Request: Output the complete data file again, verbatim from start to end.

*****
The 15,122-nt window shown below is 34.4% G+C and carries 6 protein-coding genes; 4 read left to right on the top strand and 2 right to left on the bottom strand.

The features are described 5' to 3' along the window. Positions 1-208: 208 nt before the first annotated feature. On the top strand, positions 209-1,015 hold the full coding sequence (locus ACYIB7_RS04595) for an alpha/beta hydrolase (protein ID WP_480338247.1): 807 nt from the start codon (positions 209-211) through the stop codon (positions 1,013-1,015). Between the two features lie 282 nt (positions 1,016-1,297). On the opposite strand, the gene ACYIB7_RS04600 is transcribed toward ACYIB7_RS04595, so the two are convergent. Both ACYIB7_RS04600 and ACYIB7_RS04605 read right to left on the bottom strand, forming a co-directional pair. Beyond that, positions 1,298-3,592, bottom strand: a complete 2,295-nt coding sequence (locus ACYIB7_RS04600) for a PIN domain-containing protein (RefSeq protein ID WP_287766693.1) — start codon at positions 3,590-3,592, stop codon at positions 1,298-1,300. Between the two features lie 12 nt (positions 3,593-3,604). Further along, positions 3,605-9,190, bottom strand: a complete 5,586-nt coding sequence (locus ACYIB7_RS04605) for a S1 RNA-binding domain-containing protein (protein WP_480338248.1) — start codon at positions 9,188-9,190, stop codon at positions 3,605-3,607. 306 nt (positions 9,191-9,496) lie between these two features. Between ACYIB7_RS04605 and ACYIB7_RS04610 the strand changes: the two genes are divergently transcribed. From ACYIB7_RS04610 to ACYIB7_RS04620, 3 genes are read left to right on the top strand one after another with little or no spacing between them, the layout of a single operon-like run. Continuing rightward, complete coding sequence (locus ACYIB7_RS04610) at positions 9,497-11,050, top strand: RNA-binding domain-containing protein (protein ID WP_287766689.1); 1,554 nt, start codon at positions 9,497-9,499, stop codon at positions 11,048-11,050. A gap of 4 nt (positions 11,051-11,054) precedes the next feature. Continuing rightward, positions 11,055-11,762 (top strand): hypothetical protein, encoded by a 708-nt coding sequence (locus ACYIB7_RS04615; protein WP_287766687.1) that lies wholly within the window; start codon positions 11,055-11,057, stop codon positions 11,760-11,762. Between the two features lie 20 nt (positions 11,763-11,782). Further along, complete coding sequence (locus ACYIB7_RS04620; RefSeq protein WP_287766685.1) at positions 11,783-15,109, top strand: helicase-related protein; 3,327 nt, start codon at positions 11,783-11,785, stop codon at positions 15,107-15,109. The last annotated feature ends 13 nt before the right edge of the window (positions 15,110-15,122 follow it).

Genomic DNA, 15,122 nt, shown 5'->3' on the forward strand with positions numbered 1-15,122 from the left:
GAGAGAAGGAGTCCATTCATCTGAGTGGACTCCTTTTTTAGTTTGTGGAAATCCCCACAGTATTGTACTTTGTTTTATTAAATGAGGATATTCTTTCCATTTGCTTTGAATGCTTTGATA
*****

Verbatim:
The 15,122-nt window shown below is 34.4% G+C and carries 6 protein-coding genes; 4 read left to right on the top strand and 2 right to left on the bottom strand.

The features are described 5' to 3' along the window. Positions 1-208: 208 nt before the first annotated feature. On the top strand, positions 209-1,015 hold the full coding sequence (locus ACYIB7_RS04595) for an alpha/beta hydrolase (protein ID WP_480338247.1): 807 nt from the start codon (positions 209-211) through the stop codon (positions 1,013-1,015). Between the two features lie 282 nt (positions 1,016-1,297). On the opposite strand, the gene ACYIB7_RS04600 is transcribed toward ACYIB7_RS04595, so the two are convergent. Both ACYIB7_RS04600 and ACYIB7_RS04605 read right to left on the bottom strand, forming a co-directional pair. Beyond that, positions 1,298-3,592, bottom strand: a complete 2,295-nt coding sequence (locus ACYIB7_RS04600) for a PIN domain-containing protein (RefSeq protein ID WP_287766693.1) — start codon at positions 3,590-3,592, stop codon at positions 1,298-1,300. Between the two features lie 12 nt (positions 3,593-3,604). Further along, positions 3,605-9,190, bottom strand: a complete 5,586-nt coding sequence (locus ACYIB7_RS04605) for a S1 RNA-binding domain-containing protein (protein WP_480338248.1) — start codon at positions 9,188-9,190, stop codon at positions 3,605-3,607. 306 nt (positions 9,191-9,496) lie between these two features. Between ACYIB7_RS04605 and ACYIB7_RS04610 the strand changes: the two genes are divergently transcribed. From ACYIB7_RS04610 to ACYIB7_RS04620, 3 genes are read left to right on the top strand one after another with little or no spacing between them, the layout of a single operon-like run. Continuing rightward, complete coding sequence (locus ACYIB7_RS04610) at positions 9,497-11,050, top strand: RNA-binding domain-containing protein (protein ID WP_287766689.1); 1,554 nt, start codon at positions 9,497-9,499, stop codon at positions 11,048-11,050. A gap of 4 nt (positions 11,051-11,054) precedes the next feature. Continuing rightward, positions 11,055-11,762 (top strand): hypothetical protein, encoded by a 708-nt coding sequence (locus ACYIB7_RS04615; protein WP_287766687.1) that lies wholly within the window; start codon positions 11,055-11,057, stop codon positions 11,760-11,762. Between the two features lie 20 nt (positions 11,763-11,782). Further along, complete coding sequence (locus ACYIB7_RS04620; RefSeq protein WP_287766685.1) at positions 11,783-15,109, top strand: helicase-related protein; 3,327 nt, start codon at positions 11,783-11,785, stop codon at positions 15,107-15,109. The last annotated feature ends 13 nt before the right edge of the window (positions 15,110-15,122 follow it).

Genomic DNA, 15,122 nt, shown 5'->3' on the forward strand with positions numbered 1-15,122 from the left:
GAGAGAAGGAGTCCATTCATCTGAGTGGACTCCTTTTTTAGTTTGTGGAAATCCCCACAGTATTGTACTTTGTTTTATTAAATGAGGATATTCTTTCCATTTGCTTTGAATGCTTTGATA